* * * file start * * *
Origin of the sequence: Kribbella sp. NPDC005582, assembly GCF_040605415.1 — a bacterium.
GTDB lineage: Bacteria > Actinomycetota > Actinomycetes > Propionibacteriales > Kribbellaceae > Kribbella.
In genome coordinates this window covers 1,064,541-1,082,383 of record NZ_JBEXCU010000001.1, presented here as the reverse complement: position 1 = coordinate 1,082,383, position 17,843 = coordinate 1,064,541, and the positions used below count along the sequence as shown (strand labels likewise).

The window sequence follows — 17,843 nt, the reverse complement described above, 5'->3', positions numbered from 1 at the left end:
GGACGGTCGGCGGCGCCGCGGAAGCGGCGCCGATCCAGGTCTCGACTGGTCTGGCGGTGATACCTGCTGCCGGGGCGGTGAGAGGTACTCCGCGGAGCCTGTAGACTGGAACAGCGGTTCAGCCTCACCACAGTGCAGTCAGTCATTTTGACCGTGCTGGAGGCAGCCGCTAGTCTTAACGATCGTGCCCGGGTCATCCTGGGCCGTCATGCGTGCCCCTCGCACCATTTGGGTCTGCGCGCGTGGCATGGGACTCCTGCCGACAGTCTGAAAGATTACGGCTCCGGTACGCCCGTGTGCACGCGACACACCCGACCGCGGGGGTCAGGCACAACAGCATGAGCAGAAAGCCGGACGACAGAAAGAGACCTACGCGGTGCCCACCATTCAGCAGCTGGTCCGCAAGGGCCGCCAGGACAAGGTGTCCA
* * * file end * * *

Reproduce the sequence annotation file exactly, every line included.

Origin of the sequence: Kribbella sp. NPDC005582, assembly GCF_040605415.1 — a bacterium.
GTDB lineage: Bacteria > Actinomycetota > Actinomycetes > Propionibacteriales > Kribbellaceae > Kribbella.
In genome coordinates this window covers 1,064,541-1,082,383 of record NZ_JBEXCU010000001.1, presented here as the reverse complement: position 1 = coordinate 1,082,383, position 17,843 = coordinate 1,064,541, and the positions used below count along the sequence as shown (strand labels likewise).

The window sequence follows — 17,843 nt, the reverse complement described above, 5'->3', positions numbered from 1 at the left end:
GGACGGTCGGCGGCGCCGCGGAAGCGGCGCCGATCCAGGTCTCGACTGGTCTGGCGGTGATACCTGCTGCCGGGGCGGTGAGAGGTACTCCGCGGAGCCTGTAGACTGGAACAGCGGTTCAGCCTCACCACAGTGCAGTCAGTCATTTTGACCGTGCTGGAGGCAGCCGCTAGTCTTAACGATCGTGCCCGGGTCATCCTGGGCCGTCATGCGTGCCCCTCGCACCATTTGGGTCTGCGCGCGTGGCATGGGACTCCTGCCGACAGTCTGAAAGATTACGGCTCCGGTACGCCCGTGTGCACGCGACACACCCGACCGCGGGGGTCAGGCACAACAGCATGAGCAGAAAGCCGGACGACAGAAAGAGACCTACGCGGTGCCCACCATTCAGCAGCTGGTCCGCAAGGGCCGCCAGGACAAGGTGTCCA